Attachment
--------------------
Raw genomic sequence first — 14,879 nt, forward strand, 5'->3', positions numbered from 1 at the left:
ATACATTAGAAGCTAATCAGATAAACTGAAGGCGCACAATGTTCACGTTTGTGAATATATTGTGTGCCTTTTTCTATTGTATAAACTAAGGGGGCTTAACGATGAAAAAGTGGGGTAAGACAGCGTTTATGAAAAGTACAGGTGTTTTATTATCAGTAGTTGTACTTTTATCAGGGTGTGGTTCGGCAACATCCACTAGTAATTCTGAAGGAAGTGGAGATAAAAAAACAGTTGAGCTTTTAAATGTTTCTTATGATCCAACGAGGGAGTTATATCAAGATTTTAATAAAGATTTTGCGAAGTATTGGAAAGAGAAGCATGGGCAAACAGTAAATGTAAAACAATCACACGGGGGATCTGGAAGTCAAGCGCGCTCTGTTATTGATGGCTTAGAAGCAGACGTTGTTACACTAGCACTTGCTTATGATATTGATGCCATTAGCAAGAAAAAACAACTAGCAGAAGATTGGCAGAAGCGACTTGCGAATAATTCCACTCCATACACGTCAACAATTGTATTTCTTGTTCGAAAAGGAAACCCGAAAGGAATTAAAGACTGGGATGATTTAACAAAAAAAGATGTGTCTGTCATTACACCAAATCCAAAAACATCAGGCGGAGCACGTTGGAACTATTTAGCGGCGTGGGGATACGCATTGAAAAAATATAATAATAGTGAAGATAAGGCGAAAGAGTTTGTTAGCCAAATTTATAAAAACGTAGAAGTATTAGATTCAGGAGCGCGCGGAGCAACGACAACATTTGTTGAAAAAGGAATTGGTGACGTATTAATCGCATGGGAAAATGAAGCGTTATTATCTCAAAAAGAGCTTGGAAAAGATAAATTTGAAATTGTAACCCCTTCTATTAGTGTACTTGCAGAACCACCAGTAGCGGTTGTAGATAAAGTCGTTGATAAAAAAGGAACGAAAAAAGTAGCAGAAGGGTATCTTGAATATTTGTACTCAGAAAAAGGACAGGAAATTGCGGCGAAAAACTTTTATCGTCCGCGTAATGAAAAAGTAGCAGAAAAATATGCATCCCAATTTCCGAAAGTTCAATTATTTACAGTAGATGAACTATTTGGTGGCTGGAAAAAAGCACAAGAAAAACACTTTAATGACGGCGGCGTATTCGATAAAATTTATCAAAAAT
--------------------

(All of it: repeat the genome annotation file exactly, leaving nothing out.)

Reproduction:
Raw genomic sequence first — 14,879 nt, forward strand, 5'->3', positions numbered from 1 at the left:
ATACATTAGAAGCTAATCAGATAAACTGAAGGCGCACAATGTTCACGTTTGTGAATATATTGTGTGCCTTTTTCTATTGTATAAACTAAGGGGGCTTAACGATGAAAAAGTGGGGTAAGACAGCGTTTATGAAAAGTACAGGTGTTTTATTATCAGTAGTTGTACTTTTATCAGGGTGTGGTTCGGCAACATCCACTAGTAATTCTGAAGGAAGTGGAGATAAAAAAACAGTTGAGCTTTTAAATGTTTCTTATGATCCAACGAGGGAGTTATATCAAGATTTTAATAAAGATTTTGCGAAGTATTGGAAAGAGAAGCATGGGCAAACAGTAAATGTAAAACAATCACACGGGGGATCTGGAAGTCAAGCGCGCTCTGTTATTGATGGCTTAGAAGCAGACGTTGTTACACTAGCACTTGCTTATGATATTGATGCCATTAGCAAGAAAAAACAACTAGCAGAAGATTGGCAGAAGCGACTTGCGAATAATTCCACTCCATACACGTCAACAATTGTATTTCTTGTTCGAAAAGGAAACCCGAAAGGAATTAAAGACTGGGATGATTTAACAAAAAAAGATGTGTCTGTCATTACACCAAATCCAAAAACATCAGGCGGAGCACGTTGGAACTATTTAGCGGCGTGGGGATACGCATTGAAAAAATATAATAATAGTGAAGATAAGGCGAAAGAGTTTGTTAGCCAAATTTATAAAAACGTAGAAGTATTAGATTCAGGAGCGCGCGGAGCAACGACAACATTTGTTGAAAAAGGAATTGGTGACGTATTAATCGCATGGGAAAATGAAGCGTTATTATCTCAAAAAGAGCTTGGAAAAGATAAATTTGAAATTGTAACCCCTTCTATTAGTGTACTTGCAGAACCACCAGTAGCGGTTGTAGATAAAGTCGTTGATAAAAAAGGAACGAAAAAAGTAGCAGAAGGGTATCTTGAATATTTGTACTCAGAAAAAGGACAGGAAATTGCGGCGAAAAACTTTTATCGTCCGCGTAATGAAAAAGTAGCAGAAAAATATGCATCCCAATTTCCGAAAGTTCAATTATTTACAGTAGATGAACTATTTGGTGGCTGGAAAAAAGCACAAGAAAAACACTTTAATGACGGCGGCGTATTCGATAAAATTTATCAAAAAT